Wall climbing garden plants
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Australian House and Garden. Star jasmine is the best choice for shady fences Trachelospermum jasminoides. Other shade lovers are climbing hydrangea Hydrangea petiolaris , creeping fig and ivy. When planting a climber, consider how much sun or shade they will receive. Sun-loving climbers in shady spots will bolt to the top and leave the fence bare.
WATCH RELATED VIDEO: Climbing plants - how to choose the right climber for your garden!Content:
- Climbing Plants for Sale
- Climbing plants: the best climbers for walls & fences
- Diarmuid Gavin's top picks of climbing plants
- Vine Selections for Landscaping
- Cloak your walls with climbing plants
- How to choose the best climbing plant for your garden
- Do Climbing Plants Damage Walls?
Climbing Plants for Sale
More Information ». Vines offer a wide variety of uses in the landscape. They may be used as a groundcover or a fast growing screen on fences or walls. Often vines are displayed on a trellis or an on arbor to provide shade for a deck or patio. In addition to adding height to an area, vines require less space to grow; therefore, they are useful in tight spaces in a small garden. Versatile vines can be used to create privacy and hide unattractive areas in the landscape while also reducing noise and air pollutants.
Many flowering vines will also attract birds, butterflies, bees, and other pollinating insects. Barbara H. When selecting a vine for a particular location, there are a number of things to consider. Start by evaluating the environmental conditions of the site. Choosing a vine that is well suited for the location will help the plant be more successful. This includes determining the number of hours of available sunlight and space along with proper soil drainage needed for the vine.
Vines may be either annual or perennial. Annual vines provide beautiful flowers during the warmer months in South Carolina and are killed by the first heavy frost.
Perennial vines, on the other hand, are more permanent additions to the landscape and may be either deciduous losing their leaves in the fall or evergreen.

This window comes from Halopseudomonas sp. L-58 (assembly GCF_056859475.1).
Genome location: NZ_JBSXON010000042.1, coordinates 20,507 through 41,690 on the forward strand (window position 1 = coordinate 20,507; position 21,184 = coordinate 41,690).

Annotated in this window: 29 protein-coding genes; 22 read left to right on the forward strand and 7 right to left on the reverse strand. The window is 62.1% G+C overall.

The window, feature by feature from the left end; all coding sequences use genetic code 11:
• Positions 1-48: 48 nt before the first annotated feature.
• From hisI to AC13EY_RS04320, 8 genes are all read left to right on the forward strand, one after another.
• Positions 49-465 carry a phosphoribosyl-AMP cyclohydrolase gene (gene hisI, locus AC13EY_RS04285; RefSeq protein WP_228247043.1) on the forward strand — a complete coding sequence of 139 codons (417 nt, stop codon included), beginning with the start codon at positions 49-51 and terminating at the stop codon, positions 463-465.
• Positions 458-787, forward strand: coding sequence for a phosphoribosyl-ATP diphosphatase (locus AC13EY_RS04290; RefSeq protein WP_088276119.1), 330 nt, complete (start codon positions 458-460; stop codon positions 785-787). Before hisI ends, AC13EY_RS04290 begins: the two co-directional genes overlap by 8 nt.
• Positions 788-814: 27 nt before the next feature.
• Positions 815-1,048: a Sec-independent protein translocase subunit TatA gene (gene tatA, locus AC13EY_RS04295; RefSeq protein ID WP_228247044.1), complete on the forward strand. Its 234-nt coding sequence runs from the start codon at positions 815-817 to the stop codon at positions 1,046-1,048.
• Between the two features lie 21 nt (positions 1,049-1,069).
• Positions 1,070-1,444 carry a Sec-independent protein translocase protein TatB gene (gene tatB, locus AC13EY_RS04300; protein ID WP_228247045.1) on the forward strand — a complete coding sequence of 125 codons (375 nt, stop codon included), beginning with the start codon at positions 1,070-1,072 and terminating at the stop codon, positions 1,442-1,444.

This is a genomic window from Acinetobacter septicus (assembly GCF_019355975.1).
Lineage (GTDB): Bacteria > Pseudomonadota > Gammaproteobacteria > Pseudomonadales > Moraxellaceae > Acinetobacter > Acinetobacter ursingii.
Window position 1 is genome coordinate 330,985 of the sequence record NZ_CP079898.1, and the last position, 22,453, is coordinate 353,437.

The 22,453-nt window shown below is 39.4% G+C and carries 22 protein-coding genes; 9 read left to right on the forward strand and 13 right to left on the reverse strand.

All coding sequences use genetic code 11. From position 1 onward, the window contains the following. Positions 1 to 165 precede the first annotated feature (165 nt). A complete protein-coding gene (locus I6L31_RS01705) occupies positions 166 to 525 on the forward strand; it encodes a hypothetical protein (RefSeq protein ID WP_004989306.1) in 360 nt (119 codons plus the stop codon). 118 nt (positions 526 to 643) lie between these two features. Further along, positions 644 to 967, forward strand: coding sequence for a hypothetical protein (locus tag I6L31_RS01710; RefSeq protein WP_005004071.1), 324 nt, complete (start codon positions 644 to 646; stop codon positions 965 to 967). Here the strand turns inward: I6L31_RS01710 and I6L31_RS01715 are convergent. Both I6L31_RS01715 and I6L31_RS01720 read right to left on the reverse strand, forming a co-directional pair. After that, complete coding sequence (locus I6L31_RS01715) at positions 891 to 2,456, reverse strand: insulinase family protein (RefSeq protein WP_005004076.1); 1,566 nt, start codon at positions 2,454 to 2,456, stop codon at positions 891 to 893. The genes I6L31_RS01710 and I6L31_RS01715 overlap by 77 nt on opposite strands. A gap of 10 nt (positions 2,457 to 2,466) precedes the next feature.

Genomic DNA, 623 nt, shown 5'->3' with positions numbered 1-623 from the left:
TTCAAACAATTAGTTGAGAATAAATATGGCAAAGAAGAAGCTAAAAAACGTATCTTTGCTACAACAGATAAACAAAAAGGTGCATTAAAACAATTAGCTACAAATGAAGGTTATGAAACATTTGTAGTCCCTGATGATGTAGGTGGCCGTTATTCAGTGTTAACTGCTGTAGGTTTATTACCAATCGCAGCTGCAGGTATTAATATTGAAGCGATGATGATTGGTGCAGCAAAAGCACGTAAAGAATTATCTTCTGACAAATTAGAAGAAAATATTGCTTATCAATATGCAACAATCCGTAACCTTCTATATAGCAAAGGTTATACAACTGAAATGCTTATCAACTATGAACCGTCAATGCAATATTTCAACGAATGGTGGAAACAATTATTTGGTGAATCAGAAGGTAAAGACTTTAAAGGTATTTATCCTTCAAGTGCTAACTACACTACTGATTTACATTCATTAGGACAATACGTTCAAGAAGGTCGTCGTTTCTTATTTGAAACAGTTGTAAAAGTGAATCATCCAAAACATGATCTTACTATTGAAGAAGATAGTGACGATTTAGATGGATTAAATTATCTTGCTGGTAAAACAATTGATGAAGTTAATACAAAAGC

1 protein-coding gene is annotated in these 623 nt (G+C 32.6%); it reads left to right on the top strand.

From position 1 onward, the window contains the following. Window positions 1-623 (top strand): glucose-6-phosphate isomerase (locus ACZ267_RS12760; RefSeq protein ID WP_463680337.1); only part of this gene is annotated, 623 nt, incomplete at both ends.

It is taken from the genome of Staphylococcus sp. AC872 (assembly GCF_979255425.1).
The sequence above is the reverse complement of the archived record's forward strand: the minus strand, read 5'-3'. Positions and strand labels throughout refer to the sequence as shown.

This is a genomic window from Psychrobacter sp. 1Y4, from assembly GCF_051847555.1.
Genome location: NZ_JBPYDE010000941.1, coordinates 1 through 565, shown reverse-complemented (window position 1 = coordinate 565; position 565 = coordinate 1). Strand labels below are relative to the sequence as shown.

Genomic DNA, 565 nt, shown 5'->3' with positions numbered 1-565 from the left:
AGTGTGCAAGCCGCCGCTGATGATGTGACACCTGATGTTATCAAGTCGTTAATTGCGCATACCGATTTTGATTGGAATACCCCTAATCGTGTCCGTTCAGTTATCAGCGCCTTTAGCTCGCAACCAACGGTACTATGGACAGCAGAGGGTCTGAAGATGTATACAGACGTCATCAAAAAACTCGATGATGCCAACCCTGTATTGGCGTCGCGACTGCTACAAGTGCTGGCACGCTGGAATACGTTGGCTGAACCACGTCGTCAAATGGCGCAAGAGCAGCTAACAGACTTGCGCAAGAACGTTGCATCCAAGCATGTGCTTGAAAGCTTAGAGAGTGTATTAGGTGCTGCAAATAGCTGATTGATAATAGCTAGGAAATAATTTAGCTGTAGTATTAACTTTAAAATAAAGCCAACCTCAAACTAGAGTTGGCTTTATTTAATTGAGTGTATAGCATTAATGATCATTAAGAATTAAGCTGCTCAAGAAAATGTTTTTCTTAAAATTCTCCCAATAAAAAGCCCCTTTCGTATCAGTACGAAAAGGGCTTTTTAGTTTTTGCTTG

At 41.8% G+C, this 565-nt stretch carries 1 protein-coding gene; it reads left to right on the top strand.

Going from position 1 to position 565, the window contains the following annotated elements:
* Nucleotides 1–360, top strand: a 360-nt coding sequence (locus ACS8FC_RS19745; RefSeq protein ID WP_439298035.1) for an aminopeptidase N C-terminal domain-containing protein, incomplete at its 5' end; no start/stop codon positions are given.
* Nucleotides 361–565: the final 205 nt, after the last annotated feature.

When choosing a vine for a limited garden space, select one that offers year- round interests, such as colorful blooms, interesting foliage or bark, or a vibrant fall color. Many vines have a vigorous growth habit, and the weight may collapse weak support structures that are not strong enough.
Do not allow any vine to climb to the top of a tree. Planting a vine on a chain-link fence will camouflage an unattractive eyesore into a more pleasing wall of color.
Plant moderate growing vines, such as clematis, which climbs by twining, at the base of a small tree or shrub. Clematis likes cool roots and a sunny top and will make a delightful companion to a Japanese maple.
Since most vines have an aggressive growth habit, periodic pruning will keep the plant healthy and attractive. Along with limiting the overall size, pruning thins out the interior stems and branches to allow more air and light exposure for a healthier plant. Dead or damaged wood should also be removed. It is essential to know when the vine blooms to determine the best time of year to prune.
If a vine is spring flowering, then flower buds were formed the previous late summer or early fall. The best time to prune these vines would be immediately after they bloom in the spring.
For all other types of vines, late winter is the best time to prune. A light pruning may be done during the growing season to keep a rampant vine in check. According to the way vines climb, they are grouped into four basic categories: clinging, sprawling, tendrils, or twining. Some vines will use a combination of climbing methods.
Typically, all of these vine types will need some type of support system. Climbing hydrangea Decumaria barbara has specialized growths called adventitious roots that act like suction cups. Clinging vines, such as trumpet creeper Campsis radicans , cross vine Bignonia capreolata , and climbing hydrangea Decumaria barbara , have specialized growths called adventitious roots that act like suction cups. These tenacious roots grow along the stems of the vine and can attach onto any surface they touch.
Care should be taken in planting a vine that clings on rock, brick, or stucco structures. If the vine has to be removed for maintenance purposes, the suction cup-like roots will work their way into cracks and crevices of the structure, making them difficult to remove and will likely cause damage. This is especially true when removing vines from stucco surfaces, as adventitious roots will actually pull off sections of the stucco from the building or wall. One option to protect surfaces is to build a trellis a few feet away from the structure to support the vine.
This allows space for maintaining or painting the wall behind the trellis. Also, avoid using a clinging vine on a wooden building or fence as it will damage the wood or cause it to rot due to excessive moisture.